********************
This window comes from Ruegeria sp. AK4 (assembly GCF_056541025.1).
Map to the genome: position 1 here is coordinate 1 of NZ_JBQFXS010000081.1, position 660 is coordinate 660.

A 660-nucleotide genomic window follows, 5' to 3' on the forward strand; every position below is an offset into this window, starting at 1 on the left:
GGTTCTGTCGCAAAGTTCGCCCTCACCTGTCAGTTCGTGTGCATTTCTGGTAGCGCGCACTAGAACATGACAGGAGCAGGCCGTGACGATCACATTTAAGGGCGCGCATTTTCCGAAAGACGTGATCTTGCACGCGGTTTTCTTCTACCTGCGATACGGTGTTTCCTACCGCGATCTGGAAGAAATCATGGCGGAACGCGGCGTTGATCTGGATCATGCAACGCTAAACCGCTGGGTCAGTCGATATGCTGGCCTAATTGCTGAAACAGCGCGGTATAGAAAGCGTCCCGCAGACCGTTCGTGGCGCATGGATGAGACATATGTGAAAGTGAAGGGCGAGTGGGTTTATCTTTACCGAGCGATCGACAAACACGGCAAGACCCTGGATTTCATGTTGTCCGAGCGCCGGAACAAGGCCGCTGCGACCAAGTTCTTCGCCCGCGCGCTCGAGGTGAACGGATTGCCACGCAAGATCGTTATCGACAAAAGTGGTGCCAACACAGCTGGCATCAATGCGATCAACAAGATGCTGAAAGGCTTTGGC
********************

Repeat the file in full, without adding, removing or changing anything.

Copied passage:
This window comes from Ruegeria sp. AK4 (assembly GCF_056541025.1).
Map to the genome: position 1 here is coordinate 1 of NZ_JBQFXS010000081.1, position 660 is coordinate 660.

A 660-nucleotide genomic window follows, 5' to 3' on the forward strand; every position below is an offset into this window, starting at 1 on the left:
GGTTCTGTCGCAAAGTTCGCCCTCACCTGTCAGTTCGTGTGCATTTCTGGTAGCGCGCACTAGAACATGACAGGAGCAGGCCGTGACGATCACATTTAAGGGCGCGCATTTTCCGAAAGACGTGATCTTGCACGCGGTTTTCTTCTACCTGCGATACGGTGTTTCCTACCGCGATCTGGAAGAAATCATGGCGGAACGCGGCGTTGATCTGGATCATGCAACGCTAAACCGCTGGGTCAGTCGATATGCTGGCCTAATTGCTGAAACAGCGCGGTATAGAAAGCGTCCCGCAGACCGTTCGTGGCGCATGGATGAGACATATGTGAAAGTGAAGGGCGAGTGGGTTTATCTTTACCGAGCGATCGACAAACACGGCAAGACCCTGGATTTCATGTTGTCCGAGCGCCGGAACAAGGCCGCTGCGACCAAGTTCTTCGCCCGCGCGCTCGAGGTGAACGGATTGCCACGCAAGATCGTTATCGACAAAAGTGGTGCCAACACAGCTGGCATCAATGCGATCAACAAGATGCTGAAAGGCTTTGGC